Wednesday, 26 November 2008

Another Day at the Post Office

I was back at the outdoor velo last night, with a luverly wind blowing up the back straight, even impacting on Con the postie’s ability to keep the throttle up to the poor little bike. This meant that heading into the headwind, we were running up over the postie bike as it was pushed back by the wind, then with the tail wind having to scramble so as not to lose that precious wheel for the next back straight. Lose that wheel into the head wind and it’s good night from him.

We had a good little turn out, with more sprinters than enduros for a change. After an interesting, if somewhat rather frustrating warm up (thanks to the wheel I was on – which kept drifting off the wheel in front, and up out of the line up, then back in, and then suddenly bailing back out again. A lesson in how to ride a pace line, as well as coming off the bike correctly, is required me thinks) the pursuiters did a 3km effort behind the bike. That was actually fun, and my breathing didn’t start to ramp up until the final 2 laps. It was a good finish to the warm up. Next we did 8 laps efforts, in front of and behind the bike, starting in front of the bike, finishing the final 2 laps behind. I nailed the first one, and actually thought about coming past the bike down the home straight for the final time. Well, I thought about it… Effort 2 and I went out a fraction harder, feeling good and a bit keen. Unfortunately, I blew up in the final 2 laps thanks to this keenness. Shit happens, and I rode it hard home anyway despite the minor implosion in the legs.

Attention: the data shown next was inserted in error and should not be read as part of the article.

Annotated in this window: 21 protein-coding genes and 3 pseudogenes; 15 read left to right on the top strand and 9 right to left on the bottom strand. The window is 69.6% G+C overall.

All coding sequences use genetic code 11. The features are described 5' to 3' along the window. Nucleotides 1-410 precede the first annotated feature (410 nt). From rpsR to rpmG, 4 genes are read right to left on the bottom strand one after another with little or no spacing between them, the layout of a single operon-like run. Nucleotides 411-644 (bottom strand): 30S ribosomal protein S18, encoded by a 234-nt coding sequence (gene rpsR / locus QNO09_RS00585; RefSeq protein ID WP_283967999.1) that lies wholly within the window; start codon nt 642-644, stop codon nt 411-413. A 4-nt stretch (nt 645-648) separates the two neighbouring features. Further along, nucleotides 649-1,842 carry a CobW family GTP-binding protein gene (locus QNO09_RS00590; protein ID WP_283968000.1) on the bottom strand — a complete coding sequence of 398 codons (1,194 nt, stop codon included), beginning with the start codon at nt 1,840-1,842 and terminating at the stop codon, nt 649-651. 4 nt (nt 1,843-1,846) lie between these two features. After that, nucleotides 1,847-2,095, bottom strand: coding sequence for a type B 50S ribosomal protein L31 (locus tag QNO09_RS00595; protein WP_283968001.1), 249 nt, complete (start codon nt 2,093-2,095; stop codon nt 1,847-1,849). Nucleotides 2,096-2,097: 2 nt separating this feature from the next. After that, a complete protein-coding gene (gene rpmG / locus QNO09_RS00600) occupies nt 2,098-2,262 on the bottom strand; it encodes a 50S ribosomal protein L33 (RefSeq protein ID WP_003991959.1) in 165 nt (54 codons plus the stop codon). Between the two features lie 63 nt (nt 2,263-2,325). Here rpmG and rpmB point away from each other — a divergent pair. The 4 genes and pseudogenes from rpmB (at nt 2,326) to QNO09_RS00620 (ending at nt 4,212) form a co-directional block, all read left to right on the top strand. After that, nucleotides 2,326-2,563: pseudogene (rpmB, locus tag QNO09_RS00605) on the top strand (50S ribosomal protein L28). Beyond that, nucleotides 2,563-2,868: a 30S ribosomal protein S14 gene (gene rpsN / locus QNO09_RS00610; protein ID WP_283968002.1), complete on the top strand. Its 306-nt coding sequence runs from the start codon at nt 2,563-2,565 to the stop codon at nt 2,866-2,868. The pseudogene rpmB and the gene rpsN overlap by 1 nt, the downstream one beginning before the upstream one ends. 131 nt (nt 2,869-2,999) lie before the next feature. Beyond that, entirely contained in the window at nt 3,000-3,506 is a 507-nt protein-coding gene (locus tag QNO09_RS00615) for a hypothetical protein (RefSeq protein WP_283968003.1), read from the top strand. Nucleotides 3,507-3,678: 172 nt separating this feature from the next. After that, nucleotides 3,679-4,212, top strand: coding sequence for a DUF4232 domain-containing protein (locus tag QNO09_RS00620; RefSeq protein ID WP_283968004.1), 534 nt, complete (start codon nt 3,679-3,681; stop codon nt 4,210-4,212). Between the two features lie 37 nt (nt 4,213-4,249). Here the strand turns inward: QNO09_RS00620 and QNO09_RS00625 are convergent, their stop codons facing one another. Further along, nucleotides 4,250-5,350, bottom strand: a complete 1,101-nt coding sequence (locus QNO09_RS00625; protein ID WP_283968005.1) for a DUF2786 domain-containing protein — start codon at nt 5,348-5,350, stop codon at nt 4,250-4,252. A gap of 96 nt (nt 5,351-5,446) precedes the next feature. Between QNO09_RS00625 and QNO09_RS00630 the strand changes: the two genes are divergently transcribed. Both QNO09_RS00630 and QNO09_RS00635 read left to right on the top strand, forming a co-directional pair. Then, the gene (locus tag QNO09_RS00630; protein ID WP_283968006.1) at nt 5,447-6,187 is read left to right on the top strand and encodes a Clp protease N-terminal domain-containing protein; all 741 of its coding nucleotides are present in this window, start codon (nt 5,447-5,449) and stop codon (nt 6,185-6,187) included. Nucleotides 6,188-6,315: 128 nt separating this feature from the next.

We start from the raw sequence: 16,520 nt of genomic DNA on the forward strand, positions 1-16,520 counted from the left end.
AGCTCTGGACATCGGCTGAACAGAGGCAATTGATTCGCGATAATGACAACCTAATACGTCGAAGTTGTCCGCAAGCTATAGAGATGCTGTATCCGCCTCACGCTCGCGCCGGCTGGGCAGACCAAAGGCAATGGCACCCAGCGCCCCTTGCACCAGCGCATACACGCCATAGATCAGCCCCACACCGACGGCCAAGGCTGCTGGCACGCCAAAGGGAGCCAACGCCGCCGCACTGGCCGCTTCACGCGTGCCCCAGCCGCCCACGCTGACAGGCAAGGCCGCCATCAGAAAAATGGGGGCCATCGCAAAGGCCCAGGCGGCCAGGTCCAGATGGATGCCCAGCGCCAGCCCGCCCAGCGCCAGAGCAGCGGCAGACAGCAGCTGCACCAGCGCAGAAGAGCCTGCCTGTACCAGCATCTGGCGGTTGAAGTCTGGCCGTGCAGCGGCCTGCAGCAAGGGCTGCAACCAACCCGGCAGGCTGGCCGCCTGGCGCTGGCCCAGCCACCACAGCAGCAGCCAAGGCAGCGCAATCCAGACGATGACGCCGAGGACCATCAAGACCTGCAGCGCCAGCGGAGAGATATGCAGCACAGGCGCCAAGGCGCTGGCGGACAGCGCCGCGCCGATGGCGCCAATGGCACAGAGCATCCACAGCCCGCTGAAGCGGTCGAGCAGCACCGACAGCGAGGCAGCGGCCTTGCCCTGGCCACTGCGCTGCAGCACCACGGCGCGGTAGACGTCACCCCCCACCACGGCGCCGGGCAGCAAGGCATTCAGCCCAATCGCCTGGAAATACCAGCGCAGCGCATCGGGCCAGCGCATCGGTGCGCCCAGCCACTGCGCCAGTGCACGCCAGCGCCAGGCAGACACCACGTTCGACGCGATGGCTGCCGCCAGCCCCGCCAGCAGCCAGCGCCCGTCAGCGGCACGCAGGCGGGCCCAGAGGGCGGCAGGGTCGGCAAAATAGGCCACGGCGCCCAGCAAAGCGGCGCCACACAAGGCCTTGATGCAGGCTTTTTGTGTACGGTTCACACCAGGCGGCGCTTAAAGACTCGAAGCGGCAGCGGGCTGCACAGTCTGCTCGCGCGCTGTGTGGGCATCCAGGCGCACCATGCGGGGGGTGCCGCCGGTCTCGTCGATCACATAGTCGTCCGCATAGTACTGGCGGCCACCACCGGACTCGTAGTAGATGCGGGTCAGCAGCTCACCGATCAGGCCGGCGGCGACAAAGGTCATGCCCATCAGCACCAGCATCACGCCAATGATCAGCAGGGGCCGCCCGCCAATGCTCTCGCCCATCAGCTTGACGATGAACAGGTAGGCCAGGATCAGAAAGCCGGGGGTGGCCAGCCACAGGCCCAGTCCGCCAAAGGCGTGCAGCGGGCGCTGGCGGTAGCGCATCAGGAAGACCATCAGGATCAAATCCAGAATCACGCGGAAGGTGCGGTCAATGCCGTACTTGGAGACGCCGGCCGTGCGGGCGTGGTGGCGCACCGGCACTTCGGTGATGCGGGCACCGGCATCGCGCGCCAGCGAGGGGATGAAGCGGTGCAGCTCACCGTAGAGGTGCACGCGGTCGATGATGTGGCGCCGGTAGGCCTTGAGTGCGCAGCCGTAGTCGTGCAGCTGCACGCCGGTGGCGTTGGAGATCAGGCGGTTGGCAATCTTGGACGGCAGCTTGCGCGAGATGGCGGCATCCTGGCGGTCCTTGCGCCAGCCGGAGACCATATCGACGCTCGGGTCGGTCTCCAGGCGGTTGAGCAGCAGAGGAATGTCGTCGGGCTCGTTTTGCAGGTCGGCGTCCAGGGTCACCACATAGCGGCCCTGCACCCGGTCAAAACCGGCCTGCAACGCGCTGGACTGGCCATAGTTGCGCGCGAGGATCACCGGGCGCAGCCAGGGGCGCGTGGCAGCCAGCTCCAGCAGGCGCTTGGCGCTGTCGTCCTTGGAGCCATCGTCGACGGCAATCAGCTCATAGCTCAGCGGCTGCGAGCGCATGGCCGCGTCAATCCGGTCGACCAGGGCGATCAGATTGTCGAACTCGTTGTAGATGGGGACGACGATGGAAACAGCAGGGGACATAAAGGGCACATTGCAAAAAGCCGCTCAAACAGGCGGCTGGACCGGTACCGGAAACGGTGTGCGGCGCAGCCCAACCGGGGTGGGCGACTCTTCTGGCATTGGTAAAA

Disregarding the wind, the contrast between last Tuesday and this one was very much appreciated: warm, sunny, blue skies. I spent time between each effort lying down on the infield, gazing into the blue, relaxing and chilling out, appreciating the extra recovery time. Mainly because any time I was upright, I felt light headed and would start coughing a treat. So I musta done some work at some point! I’m really enjoying these sessions and Con the postie is really getting the hang of handling the little red bike on the track. I have an absolute ball chasing the bike, and it’s so so sweet sitting in behind, getting that lovely draft.

Tuesday, 25 November 2008

Muscles aka Sexy Legs

Tight lipped on the line for the IP, World Masters Oct 08

I think my pedal is a bit high. I remember thinking that at the time too!

Photo stolen from Gary Jackson's Facebook gallery. Thanks dude!

Velodromes

I'm not sure how accurate this list is, but it's kinda scary.. and exciting! Australia ranks second with 90 listed velodromes (admittedly, some may be out of action these days), behind France with 118 and in front of Italy with 50. The States has only 26!

So.. where are all the local trackies??????

Monday, 24 November 2008

Women's Omnium Champs


Caitlin, Anna, and the card!

This morning, I’m sitting at my desk, wondering what the hell I’m doing at work. It was a big weekend, and I’m still paying for it. The highlight of the weekend was the Women’s State Omnium Championships yesterday. This was the first time this event had run in Victoria, and in the country (I think), and one of the largest turn outs of women at a Victorian track racing meet.